Harvest of Talents put into Jesus hands to reach a world of people

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[October 30, 2019] 

On the fourth Saturday of October every year, Lincoln Christian Church is transformed into a Harvest of Talents to fight world hunger. This year the 36th annual event took place on Saturday, October 26th.

No matter what the talent or skill: prayer, original artwork, baking, canning, gardening, hospitality, recycling, running, cleaning, also in eating, building, or playing golf, etc., God will bless the offerings to help feed hungry people because even the smallest gift put in the hands of the Master changes everything dramatically.

Ron Otto, preaching minister at Lincoln Christian Church, reminded the congregation of one such offering, in the Bible, given by a little boy with a small lunch. While he held the basket, it was just a lunch but when the lunch was given to the Master something miraculous happened. There are only two miracles repeated in all four Gospels of the Bible: The Resurrection story and the feeding of the 5,000. This isn’t a small private miracle like Jesus often does. This is a moment when Jesus is putting Himself on display for thousands to see. Those who hated Jesus the most during His ministry never denied the miracles. They credited His power to Satan, they criticized Him for doing miracles on the wrong day, and they paid a guard to lie about His miracles, but they never denied that miracles were happening.

Jesus crossed over the Sea of Galilee and on the other side a large crowd was waiting for Him. Those waiting were there because they knew Jesus would heal the sick.

Since there was a crowd, Jesus started preaching. According to Matthew (14:13-21), Mark (6:30-44), Luke (9:10-17), and John (6:1-15) Jesus started preaching in the early morning and was still preaching in the late afternoon. The disciples noticed that the crowd was starting to get restless and they chose one disciple to tell Jesus that it was time to stop so people could go get something to eat. Jesus told the disciples to feed the people.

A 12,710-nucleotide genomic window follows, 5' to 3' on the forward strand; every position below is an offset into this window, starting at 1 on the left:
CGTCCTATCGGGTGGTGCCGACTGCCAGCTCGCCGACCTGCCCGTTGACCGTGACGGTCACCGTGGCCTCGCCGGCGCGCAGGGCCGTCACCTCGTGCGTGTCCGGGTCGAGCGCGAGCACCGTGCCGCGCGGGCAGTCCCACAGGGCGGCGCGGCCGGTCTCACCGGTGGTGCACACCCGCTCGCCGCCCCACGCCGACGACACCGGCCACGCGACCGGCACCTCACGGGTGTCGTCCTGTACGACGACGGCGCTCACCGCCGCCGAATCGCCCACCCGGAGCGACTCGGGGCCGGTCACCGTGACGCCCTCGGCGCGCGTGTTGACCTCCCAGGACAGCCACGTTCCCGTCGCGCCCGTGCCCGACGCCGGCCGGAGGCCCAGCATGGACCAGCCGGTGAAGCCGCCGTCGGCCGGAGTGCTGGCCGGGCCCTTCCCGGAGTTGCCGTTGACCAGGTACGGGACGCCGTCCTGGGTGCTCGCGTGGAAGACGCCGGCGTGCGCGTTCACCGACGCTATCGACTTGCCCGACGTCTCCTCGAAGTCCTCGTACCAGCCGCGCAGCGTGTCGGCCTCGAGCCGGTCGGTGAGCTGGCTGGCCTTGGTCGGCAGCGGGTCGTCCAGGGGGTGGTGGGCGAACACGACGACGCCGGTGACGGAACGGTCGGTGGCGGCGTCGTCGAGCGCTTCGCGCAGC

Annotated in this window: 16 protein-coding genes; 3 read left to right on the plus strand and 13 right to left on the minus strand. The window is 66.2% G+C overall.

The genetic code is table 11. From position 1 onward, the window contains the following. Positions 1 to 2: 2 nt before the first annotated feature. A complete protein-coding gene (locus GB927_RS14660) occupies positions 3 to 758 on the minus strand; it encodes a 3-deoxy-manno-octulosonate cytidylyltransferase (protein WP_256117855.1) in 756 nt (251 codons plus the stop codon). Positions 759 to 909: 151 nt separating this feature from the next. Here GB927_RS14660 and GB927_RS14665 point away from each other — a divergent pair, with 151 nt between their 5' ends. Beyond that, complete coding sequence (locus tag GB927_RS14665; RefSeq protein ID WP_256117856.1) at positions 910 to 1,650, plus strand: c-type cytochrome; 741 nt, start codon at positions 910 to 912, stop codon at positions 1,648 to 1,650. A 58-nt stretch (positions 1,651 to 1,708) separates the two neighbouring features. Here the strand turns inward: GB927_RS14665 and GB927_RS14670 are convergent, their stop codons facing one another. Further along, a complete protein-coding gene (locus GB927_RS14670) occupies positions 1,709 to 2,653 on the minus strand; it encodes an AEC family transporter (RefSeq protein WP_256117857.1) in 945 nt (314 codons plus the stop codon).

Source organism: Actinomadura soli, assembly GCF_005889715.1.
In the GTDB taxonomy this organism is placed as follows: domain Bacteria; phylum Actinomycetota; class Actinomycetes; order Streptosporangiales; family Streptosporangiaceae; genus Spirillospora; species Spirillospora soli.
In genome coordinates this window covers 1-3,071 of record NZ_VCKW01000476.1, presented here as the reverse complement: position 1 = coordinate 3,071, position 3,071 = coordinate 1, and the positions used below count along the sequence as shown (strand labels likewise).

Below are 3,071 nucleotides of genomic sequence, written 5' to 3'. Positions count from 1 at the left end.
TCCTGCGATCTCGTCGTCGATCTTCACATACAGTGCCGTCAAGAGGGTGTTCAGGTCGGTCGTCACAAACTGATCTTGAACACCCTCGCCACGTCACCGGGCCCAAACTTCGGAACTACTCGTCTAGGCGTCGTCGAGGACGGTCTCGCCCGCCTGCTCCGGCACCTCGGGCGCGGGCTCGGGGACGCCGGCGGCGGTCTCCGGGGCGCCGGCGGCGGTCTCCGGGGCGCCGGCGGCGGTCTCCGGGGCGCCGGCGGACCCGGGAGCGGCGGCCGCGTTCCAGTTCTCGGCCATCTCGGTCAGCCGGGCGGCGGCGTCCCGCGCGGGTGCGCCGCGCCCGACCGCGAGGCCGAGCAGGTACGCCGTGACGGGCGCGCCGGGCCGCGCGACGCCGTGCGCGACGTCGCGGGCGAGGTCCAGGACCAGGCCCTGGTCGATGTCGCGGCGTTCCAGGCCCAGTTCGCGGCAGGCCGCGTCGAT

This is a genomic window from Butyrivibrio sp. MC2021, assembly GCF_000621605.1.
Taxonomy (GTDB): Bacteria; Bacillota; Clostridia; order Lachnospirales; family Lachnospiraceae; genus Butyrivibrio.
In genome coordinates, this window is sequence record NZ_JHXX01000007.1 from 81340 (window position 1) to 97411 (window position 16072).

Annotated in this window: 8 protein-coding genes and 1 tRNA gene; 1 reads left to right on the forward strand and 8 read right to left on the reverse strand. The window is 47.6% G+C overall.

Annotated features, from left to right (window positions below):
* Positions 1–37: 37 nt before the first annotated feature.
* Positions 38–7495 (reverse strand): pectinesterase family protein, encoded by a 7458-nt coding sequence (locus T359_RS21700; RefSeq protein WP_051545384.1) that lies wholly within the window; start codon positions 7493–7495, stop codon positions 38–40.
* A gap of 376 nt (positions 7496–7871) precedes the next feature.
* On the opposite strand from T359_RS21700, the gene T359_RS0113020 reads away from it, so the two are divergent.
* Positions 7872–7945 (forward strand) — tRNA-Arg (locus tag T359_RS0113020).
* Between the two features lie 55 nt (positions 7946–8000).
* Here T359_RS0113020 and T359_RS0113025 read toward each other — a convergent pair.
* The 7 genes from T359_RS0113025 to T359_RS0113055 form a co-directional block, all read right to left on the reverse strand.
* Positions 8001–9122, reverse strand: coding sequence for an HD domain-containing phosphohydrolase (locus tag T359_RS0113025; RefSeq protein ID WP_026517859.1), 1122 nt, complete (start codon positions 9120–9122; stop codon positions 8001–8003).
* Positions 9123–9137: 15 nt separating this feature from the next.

In the meantime, a disciple feels a tug on his coat and a little boy offers his lunch. John (6:8-9) tells it this way, “Andrew, Simon Peter’s brother, spoke up, ‘Here is a boy with five small barley loaves and two small fish, but how far will they go among so many?’ About 5,000 men were there, but the crowd was much larger.

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Jesus took the loaf, and everyone ate as much as they wanted, He did the same with the fish. When everyone had eaten, the disciples picked up 12 baskets of leftovers so nothing would go to waste. This was not a trick or gimmick; it was a full-blown miracle.

Many of us can relate to this little guy; what we bring to Jesus seems so small. People in garages and kitchens and workshops putting together a small craft not to give to the church or to the Harvest of Talents committee, but to put in the hands of Jesus. Jesus can multiply our small offerings in amazing ways.

Our country sends billions of dollars in relief to other countries each year and it doesn’t make a dent in the needs of the world.

On Sunday morning, Pat Snyder presented a check to International Disaster Emergency Services of Noblesville, IN in the amount of $100,043.69 with these words, “The mission of the Harvest of Talents is to provide both spiritual and physical food to those who are hungry and hurting in our world in Jesus name.” IDES will feed hungry people while sharing the embrace of Jesus Christ and that is what is going to change our world.

The total donated to I.D.E.S. over the last 36 years is $2,440,496.66. David Stine, Director of Operations, IDES, shared, “We have a great vision of taking care of starving people all around the world and reaching them with the love of Christ. And, that’s what it’s all about: people being fed, and lives being changed.”

[Lisa Ramlow]

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